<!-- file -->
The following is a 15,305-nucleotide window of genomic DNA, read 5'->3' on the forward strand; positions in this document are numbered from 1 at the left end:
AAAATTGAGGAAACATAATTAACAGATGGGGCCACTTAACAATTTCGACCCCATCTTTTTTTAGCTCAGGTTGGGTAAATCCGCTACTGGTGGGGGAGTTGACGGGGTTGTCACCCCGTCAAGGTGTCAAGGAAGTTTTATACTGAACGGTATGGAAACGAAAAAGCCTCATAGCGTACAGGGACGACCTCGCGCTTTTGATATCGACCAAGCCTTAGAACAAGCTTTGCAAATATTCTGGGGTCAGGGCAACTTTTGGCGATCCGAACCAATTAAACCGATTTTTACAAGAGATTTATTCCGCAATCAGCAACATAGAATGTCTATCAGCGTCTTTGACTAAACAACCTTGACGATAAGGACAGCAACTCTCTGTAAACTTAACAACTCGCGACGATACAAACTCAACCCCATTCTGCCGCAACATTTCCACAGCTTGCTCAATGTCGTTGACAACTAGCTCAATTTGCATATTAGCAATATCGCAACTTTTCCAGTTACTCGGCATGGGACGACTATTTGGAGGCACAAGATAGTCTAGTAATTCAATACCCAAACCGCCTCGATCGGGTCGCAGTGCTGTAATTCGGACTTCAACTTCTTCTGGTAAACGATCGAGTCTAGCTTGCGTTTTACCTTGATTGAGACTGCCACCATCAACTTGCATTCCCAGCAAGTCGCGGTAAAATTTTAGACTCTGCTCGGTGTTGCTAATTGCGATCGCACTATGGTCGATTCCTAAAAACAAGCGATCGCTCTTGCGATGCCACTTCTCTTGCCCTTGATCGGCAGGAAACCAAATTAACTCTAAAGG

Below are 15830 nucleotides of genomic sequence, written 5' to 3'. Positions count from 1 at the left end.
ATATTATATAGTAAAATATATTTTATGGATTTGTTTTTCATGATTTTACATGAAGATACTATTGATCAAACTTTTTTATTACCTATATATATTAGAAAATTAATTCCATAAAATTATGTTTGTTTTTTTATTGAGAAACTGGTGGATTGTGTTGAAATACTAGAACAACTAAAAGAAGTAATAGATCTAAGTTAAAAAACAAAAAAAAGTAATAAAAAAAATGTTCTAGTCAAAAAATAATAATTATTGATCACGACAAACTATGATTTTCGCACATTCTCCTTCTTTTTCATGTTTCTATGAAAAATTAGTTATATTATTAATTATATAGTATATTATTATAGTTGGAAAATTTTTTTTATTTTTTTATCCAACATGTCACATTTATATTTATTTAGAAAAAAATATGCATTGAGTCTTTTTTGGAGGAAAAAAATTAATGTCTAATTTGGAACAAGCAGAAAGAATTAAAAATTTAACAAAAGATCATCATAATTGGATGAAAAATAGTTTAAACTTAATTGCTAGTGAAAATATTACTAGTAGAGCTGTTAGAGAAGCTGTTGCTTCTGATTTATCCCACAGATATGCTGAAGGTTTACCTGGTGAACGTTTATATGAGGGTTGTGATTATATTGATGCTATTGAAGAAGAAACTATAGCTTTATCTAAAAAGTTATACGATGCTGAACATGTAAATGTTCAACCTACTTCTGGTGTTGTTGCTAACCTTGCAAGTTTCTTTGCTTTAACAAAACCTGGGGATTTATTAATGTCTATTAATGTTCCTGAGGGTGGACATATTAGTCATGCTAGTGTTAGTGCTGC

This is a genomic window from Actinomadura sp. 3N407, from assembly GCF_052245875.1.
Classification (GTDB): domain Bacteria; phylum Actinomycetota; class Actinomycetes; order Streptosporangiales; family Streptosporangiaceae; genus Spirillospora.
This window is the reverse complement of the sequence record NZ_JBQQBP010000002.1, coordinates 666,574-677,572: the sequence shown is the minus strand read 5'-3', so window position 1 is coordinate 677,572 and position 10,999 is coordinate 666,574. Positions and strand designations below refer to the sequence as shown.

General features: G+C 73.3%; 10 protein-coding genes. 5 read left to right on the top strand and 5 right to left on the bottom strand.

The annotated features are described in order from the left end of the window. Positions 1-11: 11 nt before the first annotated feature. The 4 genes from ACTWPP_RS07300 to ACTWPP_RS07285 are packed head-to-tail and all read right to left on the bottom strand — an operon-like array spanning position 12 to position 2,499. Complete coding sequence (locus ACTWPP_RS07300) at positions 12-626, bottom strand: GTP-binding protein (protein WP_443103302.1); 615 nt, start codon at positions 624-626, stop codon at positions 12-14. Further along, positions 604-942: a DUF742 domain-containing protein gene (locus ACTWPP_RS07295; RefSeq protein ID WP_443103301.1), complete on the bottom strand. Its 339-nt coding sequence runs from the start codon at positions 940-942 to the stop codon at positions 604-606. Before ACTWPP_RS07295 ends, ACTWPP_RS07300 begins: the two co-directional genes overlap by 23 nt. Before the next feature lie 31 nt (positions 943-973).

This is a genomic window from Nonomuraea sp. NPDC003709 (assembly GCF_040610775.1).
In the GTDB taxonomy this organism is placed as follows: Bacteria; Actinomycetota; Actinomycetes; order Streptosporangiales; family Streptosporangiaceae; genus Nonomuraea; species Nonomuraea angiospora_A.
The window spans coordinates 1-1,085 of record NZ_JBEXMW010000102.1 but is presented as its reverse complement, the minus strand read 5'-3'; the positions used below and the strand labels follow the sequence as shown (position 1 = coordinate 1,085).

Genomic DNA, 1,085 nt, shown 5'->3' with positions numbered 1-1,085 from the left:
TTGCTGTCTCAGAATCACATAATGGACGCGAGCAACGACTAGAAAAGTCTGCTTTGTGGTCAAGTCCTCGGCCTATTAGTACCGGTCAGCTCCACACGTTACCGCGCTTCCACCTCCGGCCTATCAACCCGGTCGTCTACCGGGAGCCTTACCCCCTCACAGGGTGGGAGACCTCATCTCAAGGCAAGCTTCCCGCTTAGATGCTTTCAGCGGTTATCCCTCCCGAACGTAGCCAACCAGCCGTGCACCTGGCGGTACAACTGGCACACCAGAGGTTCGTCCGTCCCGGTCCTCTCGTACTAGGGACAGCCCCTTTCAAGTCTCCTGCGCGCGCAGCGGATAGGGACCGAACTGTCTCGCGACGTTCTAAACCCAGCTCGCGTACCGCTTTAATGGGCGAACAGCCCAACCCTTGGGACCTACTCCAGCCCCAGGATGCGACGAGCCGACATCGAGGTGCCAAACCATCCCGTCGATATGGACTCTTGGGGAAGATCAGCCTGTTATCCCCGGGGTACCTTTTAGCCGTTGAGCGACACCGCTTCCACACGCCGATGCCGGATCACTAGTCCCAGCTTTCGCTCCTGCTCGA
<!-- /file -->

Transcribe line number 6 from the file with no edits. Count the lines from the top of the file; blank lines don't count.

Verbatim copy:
Classification (GTDB): domain Bacteria; phylum Actinomycetota; class Actinomycetes; order Streptosporangiales; family Streptosporangiaceae; genus Spirillospora.